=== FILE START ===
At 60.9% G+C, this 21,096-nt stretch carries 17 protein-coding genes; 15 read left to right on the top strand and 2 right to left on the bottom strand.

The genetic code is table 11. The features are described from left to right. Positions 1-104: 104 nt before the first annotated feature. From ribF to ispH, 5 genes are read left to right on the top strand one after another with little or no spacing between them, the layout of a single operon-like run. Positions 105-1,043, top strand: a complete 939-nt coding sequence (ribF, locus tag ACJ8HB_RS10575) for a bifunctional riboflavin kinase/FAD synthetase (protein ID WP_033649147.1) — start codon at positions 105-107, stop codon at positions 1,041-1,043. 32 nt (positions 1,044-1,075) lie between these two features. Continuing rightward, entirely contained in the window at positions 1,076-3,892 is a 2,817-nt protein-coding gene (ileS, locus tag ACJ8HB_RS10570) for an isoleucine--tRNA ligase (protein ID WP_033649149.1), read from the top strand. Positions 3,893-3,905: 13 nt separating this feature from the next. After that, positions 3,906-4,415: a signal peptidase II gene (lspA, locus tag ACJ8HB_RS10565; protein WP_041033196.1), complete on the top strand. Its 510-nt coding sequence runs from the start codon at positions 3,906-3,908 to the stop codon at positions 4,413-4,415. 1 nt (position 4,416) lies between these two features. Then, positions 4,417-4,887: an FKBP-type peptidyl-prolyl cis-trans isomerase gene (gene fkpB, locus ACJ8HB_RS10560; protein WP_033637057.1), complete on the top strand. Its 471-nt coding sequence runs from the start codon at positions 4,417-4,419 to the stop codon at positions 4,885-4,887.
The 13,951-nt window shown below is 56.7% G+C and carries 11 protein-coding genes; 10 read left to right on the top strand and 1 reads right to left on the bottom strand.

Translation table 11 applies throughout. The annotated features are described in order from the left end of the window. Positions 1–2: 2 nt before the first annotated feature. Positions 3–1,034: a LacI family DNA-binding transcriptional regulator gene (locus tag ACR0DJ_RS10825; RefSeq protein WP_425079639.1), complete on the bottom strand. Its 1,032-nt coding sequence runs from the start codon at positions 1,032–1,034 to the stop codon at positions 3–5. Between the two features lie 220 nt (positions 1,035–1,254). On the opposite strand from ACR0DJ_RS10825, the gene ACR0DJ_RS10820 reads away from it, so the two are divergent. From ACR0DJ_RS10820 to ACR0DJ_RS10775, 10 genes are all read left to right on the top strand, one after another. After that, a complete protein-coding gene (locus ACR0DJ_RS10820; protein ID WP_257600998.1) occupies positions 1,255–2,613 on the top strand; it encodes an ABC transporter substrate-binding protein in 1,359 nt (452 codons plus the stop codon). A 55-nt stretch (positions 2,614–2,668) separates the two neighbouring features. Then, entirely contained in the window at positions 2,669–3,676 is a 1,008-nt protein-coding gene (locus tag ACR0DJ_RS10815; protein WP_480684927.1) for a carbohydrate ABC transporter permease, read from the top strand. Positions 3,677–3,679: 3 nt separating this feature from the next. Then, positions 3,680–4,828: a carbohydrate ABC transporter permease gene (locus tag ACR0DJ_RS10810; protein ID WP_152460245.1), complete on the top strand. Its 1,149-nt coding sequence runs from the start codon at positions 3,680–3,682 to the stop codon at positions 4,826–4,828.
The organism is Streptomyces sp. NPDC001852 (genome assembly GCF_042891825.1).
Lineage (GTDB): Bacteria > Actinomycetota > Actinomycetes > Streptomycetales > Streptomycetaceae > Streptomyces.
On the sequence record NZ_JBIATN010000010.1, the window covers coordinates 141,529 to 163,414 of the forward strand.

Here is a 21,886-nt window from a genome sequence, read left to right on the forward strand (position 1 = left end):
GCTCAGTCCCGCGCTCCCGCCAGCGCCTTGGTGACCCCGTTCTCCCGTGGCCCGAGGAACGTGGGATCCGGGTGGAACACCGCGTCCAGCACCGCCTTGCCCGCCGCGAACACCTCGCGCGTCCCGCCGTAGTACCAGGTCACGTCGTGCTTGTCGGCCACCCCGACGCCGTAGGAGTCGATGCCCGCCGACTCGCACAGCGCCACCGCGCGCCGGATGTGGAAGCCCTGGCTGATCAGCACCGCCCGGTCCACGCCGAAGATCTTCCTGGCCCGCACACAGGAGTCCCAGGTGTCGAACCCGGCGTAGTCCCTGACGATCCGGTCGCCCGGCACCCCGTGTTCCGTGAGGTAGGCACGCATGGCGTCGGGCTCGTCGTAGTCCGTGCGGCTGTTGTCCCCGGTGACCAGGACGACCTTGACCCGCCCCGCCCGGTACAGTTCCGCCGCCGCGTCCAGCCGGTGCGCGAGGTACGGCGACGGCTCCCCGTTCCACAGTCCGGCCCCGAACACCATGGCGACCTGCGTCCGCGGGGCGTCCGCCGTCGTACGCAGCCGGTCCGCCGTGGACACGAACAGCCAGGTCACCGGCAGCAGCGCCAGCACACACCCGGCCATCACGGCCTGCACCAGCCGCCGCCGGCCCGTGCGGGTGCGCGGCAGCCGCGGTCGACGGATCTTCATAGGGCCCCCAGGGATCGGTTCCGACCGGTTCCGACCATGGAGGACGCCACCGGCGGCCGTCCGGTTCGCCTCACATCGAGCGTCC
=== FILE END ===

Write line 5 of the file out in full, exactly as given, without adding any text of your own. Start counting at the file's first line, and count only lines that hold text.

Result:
The organism is Streptomyces sp. NPDC001852 (genome assembly GCF_042891825.1).